This old tobacco barn is located in Guilford County out near Kernersville, off Highway 150. Under the tin roof, you can see the original finish to the building. The wood and chinking is less evident where the building is painted red. To the right, below, you can see the old wood-fired oven, used to process tobacco the old-fashioned way. In this barn, tobacco is flue-cured, dried in the inverted U-shaped furnace on the right. It would have been fed pine logs to generate smoke. Through an elaborate drying system, the temperature of the tobacco filled barn is controlled. According to Our State Magazine, an acre of hanging tobacco can shed almost 5 tons of water.*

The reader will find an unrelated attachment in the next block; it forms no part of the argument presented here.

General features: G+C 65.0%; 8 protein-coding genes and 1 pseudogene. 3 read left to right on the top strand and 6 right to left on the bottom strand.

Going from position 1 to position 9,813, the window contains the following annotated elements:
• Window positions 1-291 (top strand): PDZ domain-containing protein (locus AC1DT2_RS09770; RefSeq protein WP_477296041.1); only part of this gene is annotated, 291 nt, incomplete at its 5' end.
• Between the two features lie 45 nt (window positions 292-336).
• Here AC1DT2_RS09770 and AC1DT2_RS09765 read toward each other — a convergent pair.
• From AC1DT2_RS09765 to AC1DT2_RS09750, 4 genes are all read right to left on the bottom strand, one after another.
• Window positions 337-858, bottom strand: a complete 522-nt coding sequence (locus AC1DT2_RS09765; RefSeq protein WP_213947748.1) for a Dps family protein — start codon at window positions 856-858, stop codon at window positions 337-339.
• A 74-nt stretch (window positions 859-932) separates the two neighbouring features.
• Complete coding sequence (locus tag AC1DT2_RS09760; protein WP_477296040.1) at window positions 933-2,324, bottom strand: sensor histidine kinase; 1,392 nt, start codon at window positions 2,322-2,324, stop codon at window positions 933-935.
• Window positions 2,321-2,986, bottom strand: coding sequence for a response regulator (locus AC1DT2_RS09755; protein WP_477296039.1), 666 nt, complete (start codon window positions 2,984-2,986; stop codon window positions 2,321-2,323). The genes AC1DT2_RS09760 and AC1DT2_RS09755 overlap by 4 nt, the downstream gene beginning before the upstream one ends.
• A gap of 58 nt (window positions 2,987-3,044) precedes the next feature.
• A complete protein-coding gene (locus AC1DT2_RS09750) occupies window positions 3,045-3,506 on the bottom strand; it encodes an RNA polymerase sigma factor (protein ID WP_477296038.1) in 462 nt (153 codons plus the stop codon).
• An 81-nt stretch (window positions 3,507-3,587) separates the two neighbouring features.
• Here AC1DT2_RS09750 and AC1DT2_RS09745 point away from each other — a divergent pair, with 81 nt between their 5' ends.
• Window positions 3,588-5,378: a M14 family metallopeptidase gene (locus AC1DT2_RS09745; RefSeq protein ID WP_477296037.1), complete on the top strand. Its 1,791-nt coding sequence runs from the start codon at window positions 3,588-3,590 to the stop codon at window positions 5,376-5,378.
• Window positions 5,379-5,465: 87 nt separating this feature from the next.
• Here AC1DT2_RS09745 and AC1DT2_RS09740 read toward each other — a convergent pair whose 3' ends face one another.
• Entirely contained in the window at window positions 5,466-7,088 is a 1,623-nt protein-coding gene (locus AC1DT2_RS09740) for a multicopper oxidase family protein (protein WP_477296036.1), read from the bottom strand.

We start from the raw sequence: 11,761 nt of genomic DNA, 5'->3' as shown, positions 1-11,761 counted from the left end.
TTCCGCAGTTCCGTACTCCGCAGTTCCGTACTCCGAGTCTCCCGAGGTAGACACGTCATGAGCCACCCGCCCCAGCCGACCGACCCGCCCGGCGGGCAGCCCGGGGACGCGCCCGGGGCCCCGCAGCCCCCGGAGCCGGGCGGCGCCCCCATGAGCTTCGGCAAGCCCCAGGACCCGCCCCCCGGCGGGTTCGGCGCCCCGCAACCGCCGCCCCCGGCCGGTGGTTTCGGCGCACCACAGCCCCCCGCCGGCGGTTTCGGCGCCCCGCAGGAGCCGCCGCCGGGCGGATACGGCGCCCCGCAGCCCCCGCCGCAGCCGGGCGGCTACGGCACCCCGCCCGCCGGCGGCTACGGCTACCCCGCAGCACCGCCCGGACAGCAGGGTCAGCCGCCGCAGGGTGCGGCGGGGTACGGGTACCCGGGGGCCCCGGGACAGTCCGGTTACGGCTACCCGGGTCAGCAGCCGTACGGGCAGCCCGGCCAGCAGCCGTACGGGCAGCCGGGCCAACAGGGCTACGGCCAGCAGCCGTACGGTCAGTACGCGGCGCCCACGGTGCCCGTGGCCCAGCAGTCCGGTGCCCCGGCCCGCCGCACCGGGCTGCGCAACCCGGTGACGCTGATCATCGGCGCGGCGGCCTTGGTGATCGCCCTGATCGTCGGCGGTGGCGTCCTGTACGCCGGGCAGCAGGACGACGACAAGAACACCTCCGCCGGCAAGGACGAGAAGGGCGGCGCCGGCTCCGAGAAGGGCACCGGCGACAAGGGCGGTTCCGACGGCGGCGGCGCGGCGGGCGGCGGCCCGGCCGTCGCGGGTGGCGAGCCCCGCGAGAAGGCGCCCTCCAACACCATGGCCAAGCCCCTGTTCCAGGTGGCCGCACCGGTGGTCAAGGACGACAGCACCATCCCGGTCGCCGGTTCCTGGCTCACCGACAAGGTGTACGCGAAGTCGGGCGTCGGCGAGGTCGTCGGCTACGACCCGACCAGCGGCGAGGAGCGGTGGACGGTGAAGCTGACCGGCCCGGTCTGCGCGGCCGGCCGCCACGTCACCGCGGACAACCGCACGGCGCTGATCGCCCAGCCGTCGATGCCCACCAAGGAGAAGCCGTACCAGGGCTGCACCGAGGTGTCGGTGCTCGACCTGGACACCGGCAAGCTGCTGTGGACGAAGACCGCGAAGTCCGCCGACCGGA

Although tobacco growing and processing has declined in North Carolina, tobacco is still a dominant crop in the State. If you get a chance this weekend, and you are local, drive into the rural areas surrounding Greensboro and you will see plenty of tobacco barns, most in some state of decay. Don't wait too long. In 1950, there were half a million tobacco barns in North Carolina. Today, there are around 50,000. The charm of the above building is enhanced by the tin roof.
*See Our State Magazine article for reference and to read more, here.